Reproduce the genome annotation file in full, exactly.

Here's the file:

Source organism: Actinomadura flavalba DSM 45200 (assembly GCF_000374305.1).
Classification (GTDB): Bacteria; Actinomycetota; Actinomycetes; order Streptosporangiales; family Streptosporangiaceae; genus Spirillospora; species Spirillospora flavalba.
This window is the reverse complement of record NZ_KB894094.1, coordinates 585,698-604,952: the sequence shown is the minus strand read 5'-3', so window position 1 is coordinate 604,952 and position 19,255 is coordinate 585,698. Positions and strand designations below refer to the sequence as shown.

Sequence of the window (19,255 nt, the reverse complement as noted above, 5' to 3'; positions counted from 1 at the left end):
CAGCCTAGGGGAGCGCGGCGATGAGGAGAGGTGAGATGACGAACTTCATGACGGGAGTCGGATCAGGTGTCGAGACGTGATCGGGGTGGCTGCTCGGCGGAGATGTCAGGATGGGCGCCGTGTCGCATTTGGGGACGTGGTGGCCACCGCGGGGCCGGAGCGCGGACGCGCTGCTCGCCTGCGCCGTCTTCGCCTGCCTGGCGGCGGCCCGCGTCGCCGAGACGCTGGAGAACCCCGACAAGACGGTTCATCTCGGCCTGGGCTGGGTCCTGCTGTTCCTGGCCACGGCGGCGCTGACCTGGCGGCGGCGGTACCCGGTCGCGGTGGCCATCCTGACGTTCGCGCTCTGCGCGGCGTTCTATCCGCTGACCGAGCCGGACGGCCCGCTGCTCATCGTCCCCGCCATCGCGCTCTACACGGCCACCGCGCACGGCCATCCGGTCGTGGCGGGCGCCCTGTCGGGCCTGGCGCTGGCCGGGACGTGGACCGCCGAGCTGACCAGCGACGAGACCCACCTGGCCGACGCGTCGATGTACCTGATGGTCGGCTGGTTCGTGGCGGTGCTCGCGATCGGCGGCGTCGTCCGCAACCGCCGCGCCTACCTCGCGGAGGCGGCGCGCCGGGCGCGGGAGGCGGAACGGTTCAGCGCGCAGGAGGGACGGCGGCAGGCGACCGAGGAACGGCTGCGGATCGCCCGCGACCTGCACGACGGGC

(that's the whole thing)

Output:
Source organism: Actinomadura flavalba DSM 45200 (assembly GCF_000374305.1).
Classification (GTDB): Bacteria; Actinomycetota; Actinomycetes; order Streptosporangiales; family Streptosporangiaceae; genus Spirillospora; species Spirillospora flavalba.
This window is the reverse complement of record NZ_KB894094.1, coordinates 585,698-604,952: the sequence shown is the minus strand read 5'-3', so window position 1 is coordinate 604,952 and position 19,255 is coordinate 585,698. Positions and strand designations below refer to the sequence as shown.

Sequence of the window (19,255 nt, the reverse complement as noted above, 5' to 3'; positions counted from 1 at the left end):
CAGCCTAGGGGAGCGCGGCGATGAGGAGAGGTGAGATGACGAACTTCATGACGGGAGTCGGATCAGGTGTCGAGACGTGATCGGGGTGGCTGCTCGGCGGAGATGTCAGGATGGGCGCCGTGTCGCATTTGGGGACGTGGTGGCCACCGCGGGGCCGGAGCGCGGACGCGCTGCTCGCCTGCGCCGTCTTCGCCTGCCTGGCGGCGGCCCGCGTCGCCGAGACGCTGGAGAACCCCGACAAGACGGTTCATCTCGGCCTGGGCTGGGTCCTGCTGTTCCTGGCCACGGCGGCGCTGACCTGGCGGCGGCGGTACCCGGTCGCGGTGGCCATCCTGACGTTCGCGCTCTGCGCGGCGTTCTATCCGCTGACCGAGCCGGACGGCCCGCTGCTCATCGTCCCCGCCATCGCGCTCTACACGGCCACCGCGCACGGCCATCCGGTCGTGGCGGGCGCCCTGTCGGGCCTGGCGCTGGCCGGGACGTGGACCGCCGAGCTGACCAGCGACGAGACCCACCTGGCCGACGCGTCGATGTACCTGATGGTCGGCTGGTTCGTGGCGGTGCTCGCGATCGGCGGCGTCGTCCGCAACCGCCGCGCCTACCTCGCGGAGGCGGCGCGCCGGGCGCGGGAGGCGGAACGGTTCAGCGCGCAGGAGGGACGGCGGCAGGCGACCGAGGAACGGCTGCGGATCGCCCGCGACCTGCACGACGGGC